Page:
[¶14.] The Fourth Amendment gives people the right to be secure in their persons, houses, papers, and effects against unreasonable searches and seizures, and shall not be violated. U.S. Const. amend. IV ; S.D. Const. art. VI, § 11. Historically, "Fourth Amendment jurisprudence was tied to common-law trespass"—a search occurs when the government physically intrudes upon a person's property. United States v. Jones , 565 U.S. 400, 405, 132 S.Ct. 945, 949, 181 L.Ed. 2d 911 (2012). Here, law enforcement's use of a pole camera on a public street was not a physical trespass into a protected area. But the United States Supreme Court's later cases "deviated from that exclusively property-based approach." Id. at 405-06, 132 S.Ct. at 950 (citing Katz v. United States , 389 U.S. 347, 351, 88 S.Ct. 507, 511, 19 L.Ed. 2d 576 (1967) ). In Katz , the Court held that "the Fourth Amendment protects people, not places." 389 U.S. at 351, 88 S.Ct. at 511. Cases following Katz applied the test stated by Justice Harlan in his concurrence—a search in violation of the Fourth Amendment also occurs when law enforcement violates a person's "reasonable expectation of privacy." Jones , 565 U.S. at 406, 132 S.Ct. at 950 (quoting Katz , 389 U.S. at 360, 88 S.Ct. at 516 (Harlan, J., concurring)). The reasonable expectation of privacy test "has a source outside of the Fourth Amendment, either by reference to concepts of real or personal property law or to understandings that are recognized and permitted by society." Id. at 408, 132 S.Ct. at 951 (quoting Minnesota v. Carter , 525 U.S. 83, 88, 119 S.Ct. 469, 472, 142 L.Ed. 2d 373 (1998) ). This two-part test asks (1) "whether an individual exhibited an actual expectation of privacy in the area searched" and (2) "whether society is prepared to recognize that expectation of privacy as reasonable." Zahn, 2012 S.D. 19, ¶ 20, 812 N.W.2d at 496 (quoting Thunder , 2010 S.D. 3, ¶ 16, 777 N.W.2d at 378 ). We determine whether a person has a legitimate expectation of privacy on a "case-by-case basis, considering the facts of each particular situation." Thunder , 2010 S.D. 3, ¶ 16, 777 N.W.2d at 379 (quoting State v. Hess , 2004 S.D. 60, ¶ 17, 680 N.W.2d 314, 322 ).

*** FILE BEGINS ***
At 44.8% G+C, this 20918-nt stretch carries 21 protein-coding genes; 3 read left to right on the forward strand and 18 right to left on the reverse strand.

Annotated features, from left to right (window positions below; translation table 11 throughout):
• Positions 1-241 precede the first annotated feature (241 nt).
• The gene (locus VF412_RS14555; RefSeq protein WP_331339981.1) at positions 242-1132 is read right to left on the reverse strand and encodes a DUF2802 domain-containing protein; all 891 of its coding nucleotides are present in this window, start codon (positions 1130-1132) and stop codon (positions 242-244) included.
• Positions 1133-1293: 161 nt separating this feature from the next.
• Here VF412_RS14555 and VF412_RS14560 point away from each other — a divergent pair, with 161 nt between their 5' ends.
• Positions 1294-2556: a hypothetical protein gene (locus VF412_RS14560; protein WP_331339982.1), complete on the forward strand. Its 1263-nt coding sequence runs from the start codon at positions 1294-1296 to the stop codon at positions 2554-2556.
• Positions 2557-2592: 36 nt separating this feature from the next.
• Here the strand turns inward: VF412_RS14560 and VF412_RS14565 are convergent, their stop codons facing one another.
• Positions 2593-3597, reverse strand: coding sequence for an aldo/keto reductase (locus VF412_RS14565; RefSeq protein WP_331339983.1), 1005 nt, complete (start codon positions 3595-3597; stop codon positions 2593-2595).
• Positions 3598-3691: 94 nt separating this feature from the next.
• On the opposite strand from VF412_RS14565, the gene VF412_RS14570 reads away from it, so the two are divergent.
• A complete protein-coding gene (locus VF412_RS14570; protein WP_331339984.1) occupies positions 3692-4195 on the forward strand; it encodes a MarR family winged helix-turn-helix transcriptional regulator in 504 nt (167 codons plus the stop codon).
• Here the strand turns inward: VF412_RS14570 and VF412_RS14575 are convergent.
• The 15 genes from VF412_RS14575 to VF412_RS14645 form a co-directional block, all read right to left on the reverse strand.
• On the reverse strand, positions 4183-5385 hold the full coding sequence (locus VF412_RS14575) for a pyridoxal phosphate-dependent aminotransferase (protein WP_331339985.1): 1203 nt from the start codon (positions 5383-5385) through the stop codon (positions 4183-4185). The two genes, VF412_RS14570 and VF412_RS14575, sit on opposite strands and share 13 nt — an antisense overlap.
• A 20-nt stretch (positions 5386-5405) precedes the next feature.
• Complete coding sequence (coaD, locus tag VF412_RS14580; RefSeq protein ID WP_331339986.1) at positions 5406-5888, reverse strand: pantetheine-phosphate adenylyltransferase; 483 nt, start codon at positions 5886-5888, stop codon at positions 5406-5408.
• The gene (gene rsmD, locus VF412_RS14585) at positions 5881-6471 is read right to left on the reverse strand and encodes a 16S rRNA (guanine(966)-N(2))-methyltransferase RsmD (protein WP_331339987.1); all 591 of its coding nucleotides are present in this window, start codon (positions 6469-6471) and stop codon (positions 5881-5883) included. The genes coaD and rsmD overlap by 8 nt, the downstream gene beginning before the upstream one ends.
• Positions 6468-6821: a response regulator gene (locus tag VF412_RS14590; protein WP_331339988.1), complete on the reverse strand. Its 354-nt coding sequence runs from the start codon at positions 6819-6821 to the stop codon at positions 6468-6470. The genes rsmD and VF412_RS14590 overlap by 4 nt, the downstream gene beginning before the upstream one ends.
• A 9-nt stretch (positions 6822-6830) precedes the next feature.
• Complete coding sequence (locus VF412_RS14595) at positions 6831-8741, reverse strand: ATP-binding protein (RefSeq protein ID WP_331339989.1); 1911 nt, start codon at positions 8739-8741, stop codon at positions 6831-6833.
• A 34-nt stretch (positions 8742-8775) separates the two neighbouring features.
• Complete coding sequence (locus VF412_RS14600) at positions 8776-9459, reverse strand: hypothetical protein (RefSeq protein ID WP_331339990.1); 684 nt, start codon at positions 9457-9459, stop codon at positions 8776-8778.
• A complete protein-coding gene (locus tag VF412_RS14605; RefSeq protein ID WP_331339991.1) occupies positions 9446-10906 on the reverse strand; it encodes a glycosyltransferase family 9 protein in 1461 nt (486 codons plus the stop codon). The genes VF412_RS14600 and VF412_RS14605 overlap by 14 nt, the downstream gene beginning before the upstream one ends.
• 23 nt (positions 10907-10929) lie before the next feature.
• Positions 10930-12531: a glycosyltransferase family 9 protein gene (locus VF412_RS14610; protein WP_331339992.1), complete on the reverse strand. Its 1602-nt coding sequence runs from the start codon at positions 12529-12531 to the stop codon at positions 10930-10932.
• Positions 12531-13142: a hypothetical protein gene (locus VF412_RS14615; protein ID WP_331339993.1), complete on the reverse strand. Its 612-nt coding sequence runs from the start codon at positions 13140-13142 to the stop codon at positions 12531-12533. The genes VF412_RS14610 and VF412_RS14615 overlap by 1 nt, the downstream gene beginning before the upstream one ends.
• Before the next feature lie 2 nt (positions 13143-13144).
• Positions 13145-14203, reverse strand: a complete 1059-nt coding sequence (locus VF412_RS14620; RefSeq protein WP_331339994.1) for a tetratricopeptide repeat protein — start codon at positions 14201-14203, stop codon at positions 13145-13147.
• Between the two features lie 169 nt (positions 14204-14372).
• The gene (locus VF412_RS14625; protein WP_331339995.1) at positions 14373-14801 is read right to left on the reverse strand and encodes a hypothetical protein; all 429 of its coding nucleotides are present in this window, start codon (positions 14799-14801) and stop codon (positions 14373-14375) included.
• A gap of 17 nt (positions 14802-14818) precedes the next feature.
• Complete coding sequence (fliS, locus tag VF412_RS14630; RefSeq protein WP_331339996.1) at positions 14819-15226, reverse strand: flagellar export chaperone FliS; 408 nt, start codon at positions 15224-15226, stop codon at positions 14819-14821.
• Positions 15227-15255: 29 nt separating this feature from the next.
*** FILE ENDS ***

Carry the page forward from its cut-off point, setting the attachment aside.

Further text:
[¶15.] Before we determine whether Jones had a reasonable expectation of privacy that society would recognize as reasonable, we address the fact that the pole camera recorded Jones's activities in an area exposed to the public. Long ago, the United States Supreme Court said, "What a person knowingly exposes to the public, even in his own home or office, is not a subject of Fourth Amendment protection." Katz , 389 U.S. at 351, 88 S.Ct. at 511. "The Fourth Amendment protection of the home has never been extended to require law enforcement officers to shield their eyes when passing by a home on public thoroughfares." California v. Ciraolo , 476 U.S. 207, 213, 106 S.Ct. 1809, 1812, 90 L.Ed. 2d 210 (1986). Likewise, the United States Supreme Court has said—in examining the use of a beeper signal—that "[n]othing in the Fourth Amendment prohibited the police from augmenting the sensory faculties bestowed upon them at birth with such enhancement as science and technology afforded them in this case." United States v. Knotts , 460 U.S. 276, 282, 103 S.Ct. 1081, 1086, 75 L.Ed. 2d 55 (1983).
[¶16.] In line with Katz and Ciraolo , this Court upheld an officer's use of a zoom-lens camera to take photographs of marijuana observed by the officer's naked eye while flying over defendant's residence. State v. Vogel , 428 N.W.2d 272, 276 (S.D. 1988). Other courts also have held that visual observation of areas exposed to the public does not constitute a search, i.e., the cases cited by the dissent dating before 2012. See, e.g. , United States v. Bucci , 582 F.3d 108 (1st Cir. 2009) ; United States v. Vankesteren , 553 F.3d 286 (4th Cir. 2009) ; United States v. Gonzalez , 328 F.3d 543 (9th Cir. 2003) ; United States v. Jackson , 213 F.3d 1269 (10th Cir.), vacated on other grounds , 531 U.S. 1033, 121 S.Ct. 621, 148 L.Ed. 2d 531 (2000) ; United States v. Aguilera , No. 06-CR-336, 2008 WL 375210 (E.D. Wis. Feb. 11, 2008) (the "substitution of a camera for in-person surveillance does not offend the Fourth Amendment"); United States v. Clarke , No. Crim.3:04 CR SRU, 2005 WL 2645003 (D. Conn. July 19, 2005) ; United States v. West , 312 F.Supp.2d 605 (D. Del. 2004) ; Rodriguez v. United States , 878 F.Supp. 20 (S.D.N.Y. 1995).